Even on a beat where by definition sources are loath to talk, an experienced beat reporter can dig up something new to report fairly frequently, and in the age of social media, a drip-drip of new information can actually have more impact than one big story.

What would a secrecy beat reporter write about? For one thing, this is a hugely consequential moment in the history of national security policy, as President Obama continues to grapple with the legacy of President Bush’s war on terror while experimenting with two new forms of combat—drone and cyber warfare—for which he appears to be making up the rules, in secret, as he goes along.

We don’t know the answers to basic questions, such as, regarding drones: What constitutes the enemy? How is targeted killing by drone any different from assassination? What happens when other countries gain the same technology? How many civilians are we killing? And on cyber warfare: When is a cyberattack an act of war? When is it a war crime?

And then there are the structural issues: The extraordinary growth of our bloated national security state is one of the most consequential events in Washington in decades. For instance, more than 4.2 million Americans hold some form of security clearance—that’s more than 1 in 50 between the ages of 18 and 65. “There is an enormous infrastructure that has grown up around national security secrecy,” Aftergood says. “This is a tremendously rich field of inquiry, with lots of room for new talent.”

Another topic that needs to be addressed: The decline of effective Congressional oversight. “What does it tell us that Dianne Feinstein said that the Senate intelligence committee’s 6,000-page report on interrogation practices is the most important thing it has ever done, and yet it is totally classified?” Aftergood asks. “What steps can be are being taken to try to shake that document loose? Who’s trying to make it public? Who’s trying to stop it from being public? That’s a story I would like to read.”

A secrecy beat reporter could consider overarching issues, such as where and how the government sets the boundary between secrecy and transparency, whether it’s too much on one side or the other, and the possible dangers of being too secretive or too transparent. “The boundary is always interesting, wherever it is,” Aftergood says.

To provide crucial context, our new beat reporters could remind the public of the history of government secrecy, and how often it has been used to cover up embarrassing mistakes and lawbreaking, rather than protect crucial national security information. Indeed, the archetypal example of the government assertion that national security trumps the public’s right to know—the 1953 Supreme Court case that set the precedent for the state secrets privilege—was recently exposed as a lie, one that hid information that would have established the government’s negligence in a plane crash.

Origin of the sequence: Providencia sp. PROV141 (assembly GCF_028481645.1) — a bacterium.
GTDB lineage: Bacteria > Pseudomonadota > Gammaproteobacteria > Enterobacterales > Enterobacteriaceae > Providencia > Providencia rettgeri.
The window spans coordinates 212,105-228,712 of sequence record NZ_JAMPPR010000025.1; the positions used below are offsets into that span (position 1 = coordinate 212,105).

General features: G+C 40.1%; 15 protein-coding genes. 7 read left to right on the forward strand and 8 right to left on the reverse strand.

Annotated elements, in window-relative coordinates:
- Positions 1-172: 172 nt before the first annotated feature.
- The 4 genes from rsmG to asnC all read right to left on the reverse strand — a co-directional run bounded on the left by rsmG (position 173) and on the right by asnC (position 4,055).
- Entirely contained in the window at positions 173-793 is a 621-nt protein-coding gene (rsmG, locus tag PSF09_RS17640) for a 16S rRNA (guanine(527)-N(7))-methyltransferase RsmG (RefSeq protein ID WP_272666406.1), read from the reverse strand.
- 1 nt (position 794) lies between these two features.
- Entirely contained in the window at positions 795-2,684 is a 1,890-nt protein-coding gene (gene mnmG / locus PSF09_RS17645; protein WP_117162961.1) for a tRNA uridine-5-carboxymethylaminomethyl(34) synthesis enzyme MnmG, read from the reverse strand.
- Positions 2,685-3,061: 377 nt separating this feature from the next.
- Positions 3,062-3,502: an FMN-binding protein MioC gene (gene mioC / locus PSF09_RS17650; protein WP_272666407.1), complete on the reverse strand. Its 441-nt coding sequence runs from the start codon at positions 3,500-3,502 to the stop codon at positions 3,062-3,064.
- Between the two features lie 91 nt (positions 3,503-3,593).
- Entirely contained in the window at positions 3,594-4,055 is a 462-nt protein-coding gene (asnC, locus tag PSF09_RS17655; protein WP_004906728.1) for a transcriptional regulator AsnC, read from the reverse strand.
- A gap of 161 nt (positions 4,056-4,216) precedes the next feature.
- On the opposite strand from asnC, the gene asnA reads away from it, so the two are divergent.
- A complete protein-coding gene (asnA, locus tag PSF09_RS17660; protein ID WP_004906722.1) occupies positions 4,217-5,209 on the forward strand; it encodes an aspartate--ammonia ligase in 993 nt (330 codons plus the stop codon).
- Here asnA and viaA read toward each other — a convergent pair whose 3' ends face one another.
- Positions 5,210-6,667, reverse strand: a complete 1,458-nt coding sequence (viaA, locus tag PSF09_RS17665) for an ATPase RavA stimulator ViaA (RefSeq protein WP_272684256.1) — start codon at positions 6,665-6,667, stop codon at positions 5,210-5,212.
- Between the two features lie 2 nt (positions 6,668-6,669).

More context? Reporters could write about the whistleblowers of the past and the debt our society owes some of them, as the recent Brave New Foundation documentary War on Whistleblowers does so effectively.

They could chronicle the effects of the war on leaks by writing more about people like Thomas Drake, the National Security Agency whistleblower, one of six officials the Obama administration has charged with violating the draconian Espionage Act for leaking information to journalists—more than all previous administrations combined. Prosecutors dropped all 10 of their felony counts days before the trial was to start, leading a federal judge to describe Drake’s four-year persecution by the government as “unconscionable” and going against “the very root of what this country was founded on against general warrants of the British.”

Such work could help launch public discussion about the cost to democracy when secrecy extends beyond operational questions and tradecraft to major policy decisions, and even laws. Reporters could look at bad decisions directly related to lack of information and oversight.

In July of 2010, The Washington Post published Top Secret America, a vast multimedia project two years in the making that remains the most authoritative account of the enormous expansion of the military, intelligence and homeland security bureaucracy after 9/11.

If ever there has been a clarion call for more coverage of the national security state, it was Top Secret America. But that call wasn’t heeded—not even at the Post. “That could have spun off into a continuing beat, and it didn’t, for some reason,” Aftergood says.

Dan Froomkin was senior politics producer, metro editor, and editor of Washingtonpost.com. He then wrote the site's online White House Watch column and reported on Washington for The Huffington Post. He is now in the process of launching the nonprofit Center for Accountability Journalism and its website, FearlessMedia.org. He can be reached at froomkin@gmail.com.